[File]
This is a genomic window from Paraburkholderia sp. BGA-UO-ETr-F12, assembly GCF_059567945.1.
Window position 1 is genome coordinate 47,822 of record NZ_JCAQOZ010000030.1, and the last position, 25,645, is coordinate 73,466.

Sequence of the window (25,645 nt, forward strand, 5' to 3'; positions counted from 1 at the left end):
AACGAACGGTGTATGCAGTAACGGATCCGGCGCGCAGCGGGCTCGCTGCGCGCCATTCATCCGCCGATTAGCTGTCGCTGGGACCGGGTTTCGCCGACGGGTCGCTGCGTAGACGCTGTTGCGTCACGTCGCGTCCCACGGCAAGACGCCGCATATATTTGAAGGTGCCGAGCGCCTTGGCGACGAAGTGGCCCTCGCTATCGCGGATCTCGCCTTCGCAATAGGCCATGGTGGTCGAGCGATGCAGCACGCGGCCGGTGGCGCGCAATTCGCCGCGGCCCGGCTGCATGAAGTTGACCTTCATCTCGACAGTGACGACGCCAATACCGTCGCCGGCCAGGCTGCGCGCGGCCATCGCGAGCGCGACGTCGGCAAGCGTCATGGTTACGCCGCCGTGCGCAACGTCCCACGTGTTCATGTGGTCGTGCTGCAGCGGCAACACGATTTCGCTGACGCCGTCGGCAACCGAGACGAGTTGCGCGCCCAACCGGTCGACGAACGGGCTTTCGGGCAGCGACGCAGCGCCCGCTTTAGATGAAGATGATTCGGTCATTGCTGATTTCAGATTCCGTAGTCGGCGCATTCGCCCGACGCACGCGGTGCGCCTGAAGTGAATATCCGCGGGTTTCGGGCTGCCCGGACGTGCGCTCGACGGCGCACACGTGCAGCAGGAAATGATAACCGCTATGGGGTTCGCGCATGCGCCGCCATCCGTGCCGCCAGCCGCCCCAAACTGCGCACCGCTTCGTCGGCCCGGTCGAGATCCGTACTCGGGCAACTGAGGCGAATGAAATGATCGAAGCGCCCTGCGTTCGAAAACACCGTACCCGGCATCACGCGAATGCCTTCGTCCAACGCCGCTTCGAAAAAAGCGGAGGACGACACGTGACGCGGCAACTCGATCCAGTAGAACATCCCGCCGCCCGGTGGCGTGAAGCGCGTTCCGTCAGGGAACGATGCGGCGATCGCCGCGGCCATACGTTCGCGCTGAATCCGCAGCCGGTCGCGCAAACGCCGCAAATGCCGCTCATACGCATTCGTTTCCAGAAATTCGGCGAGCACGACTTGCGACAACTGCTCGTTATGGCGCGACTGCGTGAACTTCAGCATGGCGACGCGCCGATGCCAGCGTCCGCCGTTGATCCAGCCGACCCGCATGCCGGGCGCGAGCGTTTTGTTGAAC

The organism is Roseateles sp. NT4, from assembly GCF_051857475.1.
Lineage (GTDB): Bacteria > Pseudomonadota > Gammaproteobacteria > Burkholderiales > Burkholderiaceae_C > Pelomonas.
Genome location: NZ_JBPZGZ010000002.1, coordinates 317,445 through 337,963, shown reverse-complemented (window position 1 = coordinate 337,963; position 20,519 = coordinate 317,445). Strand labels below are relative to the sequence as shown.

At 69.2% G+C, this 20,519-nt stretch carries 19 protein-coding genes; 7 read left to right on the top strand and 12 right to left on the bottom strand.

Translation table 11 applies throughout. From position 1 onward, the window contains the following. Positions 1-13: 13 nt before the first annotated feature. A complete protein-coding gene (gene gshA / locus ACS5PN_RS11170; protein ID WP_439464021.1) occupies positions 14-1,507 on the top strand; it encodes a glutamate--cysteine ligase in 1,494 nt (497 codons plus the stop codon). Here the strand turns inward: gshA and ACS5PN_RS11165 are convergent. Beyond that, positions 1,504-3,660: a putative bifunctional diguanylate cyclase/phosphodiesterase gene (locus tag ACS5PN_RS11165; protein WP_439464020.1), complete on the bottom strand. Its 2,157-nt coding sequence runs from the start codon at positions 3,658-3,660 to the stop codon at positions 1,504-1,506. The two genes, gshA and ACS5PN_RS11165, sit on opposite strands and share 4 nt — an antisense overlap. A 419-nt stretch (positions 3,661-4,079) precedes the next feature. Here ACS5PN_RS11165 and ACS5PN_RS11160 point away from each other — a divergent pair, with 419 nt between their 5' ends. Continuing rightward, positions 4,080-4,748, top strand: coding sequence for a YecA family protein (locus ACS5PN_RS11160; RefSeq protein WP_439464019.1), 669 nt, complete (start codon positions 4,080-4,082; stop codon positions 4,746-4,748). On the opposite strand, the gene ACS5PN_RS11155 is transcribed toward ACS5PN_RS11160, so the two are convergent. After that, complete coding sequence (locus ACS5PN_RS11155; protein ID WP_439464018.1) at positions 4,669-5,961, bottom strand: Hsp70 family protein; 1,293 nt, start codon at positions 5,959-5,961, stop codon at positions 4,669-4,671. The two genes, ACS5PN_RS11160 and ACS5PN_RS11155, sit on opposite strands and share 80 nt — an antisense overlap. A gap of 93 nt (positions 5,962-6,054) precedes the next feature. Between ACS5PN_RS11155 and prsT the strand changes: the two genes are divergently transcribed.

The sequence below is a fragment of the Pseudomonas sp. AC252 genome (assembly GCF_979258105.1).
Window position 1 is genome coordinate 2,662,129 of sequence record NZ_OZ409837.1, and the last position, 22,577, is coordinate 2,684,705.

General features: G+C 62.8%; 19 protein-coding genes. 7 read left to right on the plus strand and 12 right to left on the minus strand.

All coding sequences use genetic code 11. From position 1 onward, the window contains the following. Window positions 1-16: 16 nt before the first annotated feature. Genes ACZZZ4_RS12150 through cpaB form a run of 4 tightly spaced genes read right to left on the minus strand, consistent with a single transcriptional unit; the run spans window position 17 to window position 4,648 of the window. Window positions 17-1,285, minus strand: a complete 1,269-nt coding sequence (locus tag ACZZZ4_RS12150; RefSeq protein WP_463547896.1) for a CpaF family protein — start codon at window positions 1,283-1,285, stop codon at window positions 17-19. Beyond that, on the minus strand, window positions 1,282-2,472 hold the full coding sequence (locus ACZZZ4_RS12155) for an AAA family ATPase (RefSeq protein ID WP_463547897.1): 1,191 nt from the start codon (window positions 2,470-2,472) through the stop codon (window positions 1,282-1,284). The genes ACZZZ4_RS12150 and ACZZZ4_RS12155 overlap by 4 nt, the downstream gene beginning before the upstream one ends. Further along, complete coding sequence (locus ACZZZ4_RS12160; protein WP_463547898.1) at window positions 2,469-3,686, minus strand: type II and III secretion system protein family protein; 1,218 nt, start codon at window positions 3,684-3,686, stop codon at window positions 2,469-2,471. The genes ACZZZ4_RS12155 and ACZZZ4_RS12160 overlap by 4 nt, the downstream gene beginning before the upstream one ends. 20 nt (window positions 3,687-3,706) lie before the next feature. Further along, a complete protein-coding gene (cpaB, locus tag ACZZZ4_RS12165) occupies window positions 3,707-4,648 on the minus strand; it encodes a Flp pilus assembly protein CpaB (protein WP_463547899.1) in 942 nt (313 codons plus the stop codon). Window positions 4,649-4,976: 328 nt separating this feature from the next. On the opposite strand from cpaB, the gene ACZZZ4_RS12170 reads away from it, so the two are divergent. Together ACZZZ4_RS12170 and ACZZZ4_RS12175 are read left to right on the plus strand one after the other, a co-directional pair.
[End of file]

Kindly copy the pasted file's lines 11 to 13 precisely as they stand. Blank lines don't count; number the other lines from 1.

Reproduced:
Window position 1 is genome coordinate 2,662,129 of sequence record NZ_OZ409837.1, and the last position, 22,577, is coordinate 2,684,705.

General features: G+C 62.8%; 19 protein-coding genes. 7 read left to right on the plus strand and 12 right to left on the minus strand.

All coding sequences use genetic code 11. From position 1 onward, the window contains the following. Window positions 1-16: 16 nt before the first annotated feature. Genes ACZZZ4_RS12150 through cpaB form a run of 4 tightly spaced genes read right to left on the minus strand, consistent with a single transcriptional unit; the run spans window position 17 to window position 4,648 of the window. Window positions 17-1,285, minus strand: a complete 1,269-nt coding sequence (locus tag ACZZZ4_RS12150; RefSeq protein WP_463547896.1) for a CpaF family protein — start codon at window positions 1,283-1,285, stop codon at window positions 17-19. Beyond that, on the minus strand, window positions 1,282-2,472 hold the full coding sequence (locus ACZZZ4_RS12155) for an AAA family ATPase (RefSeq protein ID WP_463547897.1): 1,191 nt from the start codon (window positions 2,470-2,472) through the stop codon (window positions 1,282-1,284). The genes ACZZZ4_RS12150 and ACZZZ4_RS12155 overlap by 4 nt, the downstream gene beginning before the upstream one ends. Further along, complete coding sequence (locus ACZZZ4_RS12160; protein WP_463547898.1) at window positions 2,469-3,686, minus strand: type II and III secretion system protein family protein; 1,218 nt, start codon at window positions 3,684-3,686, stop codon at window positions 2,469-2,471. The genes ACZZZ4_RS12155 and ACZZZ4_RS12160 overlap by 4 nt, the downstream gene beginning before the upstream one ends. 20 nt (window positions 3,687-3,706) lie before the next feature. Further along, a complete protein-coding gene (cpaB, locus tag ACZZZ4_RS12165) occupies window positions 3,707-4,648 on the minus strand; it encodes a Flp pilus assembly protein CpaB (protein WP_463547899.1) in 942 nt (313 codons plus the stop codon). Window positions 4,649-4,976: 328 nt separating this feature from the next. On the opposite strand from cpaB, the gene ACZZZ4_RS12170 reads away from it, so the two are divergent. Together ACZZZ4_RS12170 and ACZZZ4_RS12175 are read left to right on the plus strand one after the other, a co-directional pair.